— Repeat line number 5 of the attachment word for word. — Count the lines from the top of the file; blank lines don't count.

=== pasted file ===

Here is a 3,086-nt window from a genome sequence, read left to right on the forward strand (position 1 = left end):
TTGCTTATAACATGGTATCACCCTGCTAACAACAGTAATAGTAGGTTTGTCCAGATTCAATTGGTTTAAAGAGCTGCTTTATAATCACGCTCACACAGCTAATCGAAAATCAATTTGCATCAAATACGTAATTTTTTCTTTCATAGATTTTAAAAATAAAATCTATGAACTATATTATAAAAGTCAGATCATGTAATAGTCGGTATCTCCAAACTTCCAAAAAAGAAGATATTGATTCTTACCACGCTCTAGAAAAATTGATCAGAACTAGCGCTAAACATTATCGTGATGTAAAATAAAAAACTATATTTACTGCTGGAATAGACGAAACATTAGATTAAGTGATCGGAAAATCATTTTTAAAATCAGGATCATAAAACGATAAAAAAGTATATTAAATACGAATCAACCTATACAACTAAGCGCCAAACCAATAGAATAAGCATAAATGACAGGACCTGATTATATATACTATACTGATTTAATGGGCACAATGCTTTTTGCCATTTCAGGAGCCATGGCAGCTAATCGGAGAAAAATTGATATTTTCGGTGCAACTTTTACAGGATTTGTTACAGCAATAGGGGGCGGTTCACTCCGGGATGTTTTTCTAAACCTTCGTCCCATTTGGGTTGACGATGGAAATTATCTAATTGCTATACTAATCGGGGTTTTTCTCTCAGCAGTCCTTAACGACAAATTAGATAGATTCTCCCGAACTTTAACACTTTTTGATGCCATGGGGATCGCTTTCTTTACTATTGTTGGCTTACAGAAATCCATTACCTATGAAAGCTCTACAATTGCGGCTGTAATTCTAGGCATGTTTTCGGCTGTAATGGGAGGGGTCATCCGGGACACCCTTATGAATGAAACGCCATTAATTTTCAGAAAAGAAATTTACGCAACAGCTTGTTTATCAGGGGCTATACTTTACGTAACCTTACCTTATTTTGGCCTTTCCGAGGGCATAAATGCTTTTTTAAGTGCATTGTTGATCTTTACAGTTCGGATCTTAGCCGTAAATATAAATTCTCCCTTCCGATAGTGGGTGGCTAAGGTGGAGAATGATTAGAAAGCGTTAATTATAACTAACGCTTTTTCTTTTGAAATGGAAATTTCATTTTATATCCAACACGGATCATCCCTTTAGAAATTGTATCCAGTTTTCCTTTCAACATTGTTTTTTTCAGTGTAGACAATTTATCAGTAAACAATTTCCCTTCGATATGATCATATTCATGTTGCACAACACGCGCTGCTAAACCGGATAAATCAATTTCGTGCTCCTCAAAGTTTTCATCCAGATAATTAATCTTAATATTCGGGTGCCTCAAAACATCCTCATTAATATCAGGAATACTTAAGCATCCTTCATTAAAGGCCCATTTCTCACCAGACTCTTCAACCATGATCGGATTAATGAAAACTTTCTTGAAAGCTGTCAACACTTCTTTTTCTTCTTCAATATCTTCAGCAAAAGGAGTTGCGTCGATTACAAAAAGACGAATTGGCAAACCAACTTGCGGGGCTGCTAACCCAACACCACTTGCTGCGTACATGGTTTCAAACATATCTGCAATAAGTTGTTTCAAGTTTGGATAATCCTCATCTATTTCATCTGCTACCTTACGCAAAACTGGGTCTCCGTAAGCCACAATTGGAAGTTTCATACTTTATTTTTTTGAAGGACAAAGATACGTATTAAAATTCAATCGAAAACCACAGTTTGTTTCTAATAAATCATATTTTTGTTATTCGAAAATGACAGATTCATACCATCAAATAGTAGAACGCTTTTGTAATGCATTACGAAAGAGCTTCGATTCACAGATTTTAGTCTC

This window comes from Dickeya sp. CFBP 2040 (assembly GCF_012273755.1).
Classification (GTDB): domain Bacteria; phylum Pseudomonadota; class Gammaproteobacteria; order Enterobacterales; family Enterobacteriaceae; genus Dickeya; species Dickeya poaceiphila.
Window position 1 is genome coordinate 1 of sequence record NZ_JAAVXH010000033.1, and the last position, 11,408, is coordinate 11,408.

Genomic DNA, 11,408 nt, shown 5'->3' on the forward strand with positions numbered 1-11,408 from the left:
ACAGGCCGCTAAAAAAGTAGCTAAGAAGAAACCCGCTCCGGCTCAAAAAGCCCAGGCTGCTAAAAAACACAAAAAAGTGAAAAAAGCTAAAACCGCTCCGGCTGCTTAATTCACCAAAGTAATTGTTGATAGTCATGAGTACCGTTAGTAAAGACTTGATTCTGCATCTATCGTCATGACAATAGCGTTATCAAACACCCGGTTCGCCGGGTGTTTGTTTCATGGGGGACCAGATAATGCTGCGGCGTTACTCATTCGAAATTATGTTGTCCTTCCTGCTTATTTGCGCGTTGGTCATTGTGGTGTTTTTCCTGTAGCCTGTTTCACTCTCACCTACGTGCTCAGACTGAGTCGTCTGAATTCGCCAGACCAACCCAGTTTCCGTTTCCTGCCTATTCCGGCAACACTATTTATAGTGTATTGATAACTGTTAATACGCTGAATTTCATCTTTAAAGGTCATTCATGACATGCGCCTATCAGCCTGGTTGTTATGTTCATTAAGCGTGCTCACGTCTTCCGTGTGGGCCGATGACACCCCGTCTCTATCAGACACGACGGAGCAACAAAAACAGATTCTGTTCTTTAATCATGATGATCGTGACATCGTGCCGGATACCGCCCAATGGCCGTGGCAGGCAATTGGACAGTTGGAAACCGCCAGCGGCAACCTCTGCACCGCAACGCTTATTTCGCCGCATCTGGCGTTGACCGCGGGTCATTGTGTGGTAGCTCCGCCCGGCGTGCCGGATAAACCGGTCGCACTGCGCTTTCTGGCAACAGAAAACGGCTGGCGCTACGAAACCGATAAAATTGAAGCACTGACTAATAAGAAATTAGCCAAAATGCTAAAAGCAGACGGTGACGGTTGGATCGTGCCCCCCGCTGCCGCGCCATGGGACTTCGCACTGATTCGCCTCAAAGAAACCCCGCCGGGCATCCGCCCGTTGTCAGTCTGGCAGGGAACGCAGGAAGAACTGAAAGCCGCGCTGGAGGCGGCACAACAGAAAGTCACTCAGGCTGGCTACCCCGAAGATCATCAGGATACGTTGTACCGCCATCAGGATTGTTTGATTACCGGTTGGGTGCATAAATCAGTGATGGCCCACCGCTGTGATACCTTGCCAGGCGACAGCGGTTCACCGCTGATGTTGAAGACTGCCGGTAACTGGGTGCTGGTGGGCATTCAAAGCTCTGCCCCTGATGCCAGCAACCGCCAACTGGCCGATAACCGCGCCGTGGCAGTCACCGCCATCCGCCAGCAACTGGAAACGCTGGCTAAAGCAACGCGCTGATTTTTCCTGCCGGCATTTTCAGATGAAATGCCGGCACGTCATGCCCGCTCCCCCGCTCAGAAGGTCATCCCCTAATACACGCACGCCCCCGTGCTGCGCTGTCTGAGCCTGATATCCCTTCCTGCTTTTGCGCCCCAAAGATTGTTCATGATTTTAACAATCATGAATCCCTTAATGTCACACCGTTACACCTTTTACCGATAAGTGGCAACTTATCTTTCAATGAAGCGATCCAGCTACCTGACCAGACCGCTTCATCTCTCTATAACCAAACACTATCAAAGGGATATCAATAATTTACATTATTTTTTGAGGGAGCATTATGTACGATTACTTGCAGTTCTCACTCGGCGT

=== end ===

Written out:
Window position 1 is genome coordinate 1 of sequence record NZ_JAAVXH010000033.1, and the last position, 11,408, is coordinate 11,408.